Are there no imaginings of the future that do not include dystopia as the final outcome? Why are we skipping over the part where we come up with solutions? Even if they are fantastical? I know this isn’t a new question, it’s been brought up quite a bit in the last year.

Over on the Apex blog (of which I’m a contributor), M. Asher Cantrell recently published a blog post about 3 Reasons Why It’s Time for a Rebirth of 1950’s Sci-Fi. While I’d disagree about returning to that particular era for its cultural baggage and sci-fi in particular from then for its lack of inclusiveness, I think I understand what he’s getting at. The sense of hope and optimism, that even monumental problems could be solved and that the future would be a wonderful thing. That’s what I’m missing.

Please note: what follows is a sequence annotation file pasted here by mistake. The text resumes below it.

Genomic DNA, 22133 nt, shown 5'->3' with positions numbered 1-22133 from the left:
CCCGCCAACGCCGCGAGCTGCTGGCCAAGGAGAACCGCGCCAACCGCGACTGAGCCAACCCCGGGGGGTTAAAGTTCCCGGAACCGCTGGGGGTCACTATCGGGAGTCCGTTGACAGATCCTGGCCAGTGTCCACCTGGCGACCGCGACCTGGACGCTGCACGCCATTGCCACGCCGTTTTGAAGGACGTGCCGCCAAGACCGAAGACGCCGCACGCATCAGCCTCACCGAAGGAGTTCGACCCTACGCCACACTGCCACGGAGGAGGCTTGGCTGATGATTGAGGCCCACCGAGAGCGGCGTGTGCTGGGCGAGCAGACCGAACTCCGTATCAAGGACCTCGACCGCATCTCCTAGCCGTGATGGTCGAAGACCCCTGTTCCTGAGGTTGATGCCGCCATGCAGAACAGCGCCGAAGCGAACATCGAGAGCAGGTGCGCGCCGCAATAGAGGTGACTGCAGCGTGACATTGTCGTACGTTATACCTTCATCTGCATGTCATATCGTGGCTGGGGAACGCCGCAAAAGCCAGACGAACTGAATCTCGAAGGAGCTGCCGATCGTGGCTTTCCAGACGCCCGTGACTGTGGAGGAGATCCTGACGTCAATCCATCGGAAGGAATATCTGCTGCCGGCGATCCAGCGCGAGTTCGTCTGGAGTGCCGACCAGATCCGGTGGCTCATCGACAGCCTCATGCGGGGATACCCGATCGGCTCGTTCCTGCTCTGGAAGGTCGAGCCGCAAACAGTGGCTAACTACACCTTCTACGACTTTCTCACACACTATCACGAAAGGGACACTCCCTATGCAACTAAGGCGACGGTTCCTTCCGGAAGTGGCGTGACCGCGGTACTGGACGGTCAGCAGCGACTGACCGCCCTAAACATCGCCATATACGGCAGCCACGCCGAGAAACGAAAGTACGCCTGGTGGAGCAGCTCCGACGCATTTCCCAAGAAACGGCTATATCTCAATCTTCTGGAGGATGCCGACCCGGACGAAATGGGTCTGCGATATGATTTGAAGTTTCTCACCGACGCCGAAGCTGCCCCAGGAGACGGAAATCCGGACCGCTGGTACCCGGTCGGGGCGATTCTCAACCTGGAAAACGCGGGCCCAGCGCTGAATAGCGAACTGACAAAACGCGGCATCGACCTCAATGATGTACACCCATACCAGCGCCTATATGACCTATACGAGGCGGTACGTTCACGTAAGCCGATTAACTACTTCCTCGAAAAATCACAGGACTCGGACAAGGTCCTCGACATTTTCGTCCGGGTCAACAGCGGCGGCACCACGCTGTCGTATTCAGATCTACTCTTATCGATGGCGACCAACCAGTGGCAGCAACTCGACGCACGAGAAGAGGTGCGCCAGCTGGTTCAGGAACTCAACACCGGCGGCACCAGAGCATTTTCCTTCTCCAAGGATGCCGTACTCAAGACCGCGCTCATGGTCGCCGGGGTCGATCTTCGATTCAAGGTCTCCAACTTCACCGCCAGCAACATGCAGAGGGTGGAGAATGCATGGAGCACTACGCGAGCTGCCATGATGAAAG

So to his list of reasons, I’d like to add a fourth: now, more than ever, we need a sense of hope for the future. How many countless people became engaged in the sciences because of the portrayals by authors of what the future could be like? I’m not advocating a Pollyanna-ish, “gee, the future is swell” approach. But I would like to see clear-eyed gazes that assess and begin to tackle the problems. Because our best hope might not be coming from us, but from our children. And we need to offer some inspirational and aspirational ideas up.

From wikimedia commons user Bob Lee.

From wikimedia commons user Bob Lee.

Neal Stephenson has created the Project Hieroglyph online journal, to address the dearth of optimism. Check out that link, there’s some good stuff happening there.